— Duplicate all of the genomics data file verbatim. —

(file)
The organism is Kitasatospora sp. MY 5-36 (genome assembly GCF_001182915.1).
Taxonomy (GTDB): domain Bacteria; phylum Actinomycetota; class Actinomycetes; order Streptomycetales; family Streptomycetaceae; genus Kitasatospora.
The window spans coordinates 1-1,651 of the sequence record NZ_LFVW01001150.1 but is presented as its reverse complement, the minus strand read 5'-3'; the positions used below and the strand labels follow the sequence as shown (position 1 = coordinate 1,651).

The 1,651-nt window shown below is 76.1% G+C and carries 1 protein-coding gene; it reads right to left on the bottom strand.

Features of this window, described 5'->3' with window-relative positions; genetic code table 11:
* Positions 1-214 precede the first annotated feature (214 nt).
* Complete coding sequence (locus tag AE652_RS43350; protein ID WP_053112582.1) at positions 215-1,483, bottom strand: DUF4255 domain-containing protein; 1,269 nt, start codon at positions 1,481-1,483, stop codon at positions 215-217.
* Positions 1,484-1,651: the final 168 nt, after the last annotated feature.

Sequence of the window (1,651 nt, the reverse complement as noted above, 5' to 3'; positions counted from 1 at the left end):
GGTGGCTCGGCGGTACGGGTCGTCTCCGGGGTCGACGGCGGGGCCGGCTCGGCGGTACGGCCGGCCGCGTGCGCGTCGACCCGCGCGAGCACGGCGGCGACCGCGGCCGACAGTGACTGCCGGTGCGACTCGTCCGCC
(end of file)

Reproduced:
The organism is Kitasatospora sp. MY 5-36 (genome assembly GCF_001182915.1).
Taxonomy (GTDB): domain Bacteria; phylum Actinomycetota; class Actinomycetes; order Streptomycetales; family Streptomycetaceae; genus Kitasatospora.
The window spans coordinates 1-1,651 of the sequence record NZ_LFVW01001150.1 but is presented as its reverse complement, the minus strand read 5'-3'; the positions used below and the strand labels follow the sequence as shown (position 1 = coordinate 1,651).

The 1,651-nt window shown below is 76.1% G+C and carries 1 protein-coding gene; it reads right to left on the bottom strand.

Features of this window, described 5'->3' with window-relative positions; genetic code table 11:
* Positions 1-214 precede the first annotated feature (214 nt).
* Complete coding sequence (locus tag AE652_RS43350; protein ID WP_053112582.1) at positions 215-1,483, bottom strand: DUF4255 domain-containing protein; 1,269 nt, start codon at positions 1,481-1,483, stop codon at positions 215-217.
* Positions 1,484-1,651: the final 168 nt, after the last annotated feature.

Sequence of the window (1,651 nt, the reverse complement as noted above, 5' to 3'; positions counted from 1 at the left end):
GGTGGCTCGGCGGTACGGGTCGTCTCCGGGGTCGACGGCGGGGCCGGCTCGGCGGTACGGCCGGCCGCGTGCGCGTCGACCCGCGCGAGCACGGCGGCGACCGCGGCCGACAGTGACTGCCGGTGCGACTCGTCCGCC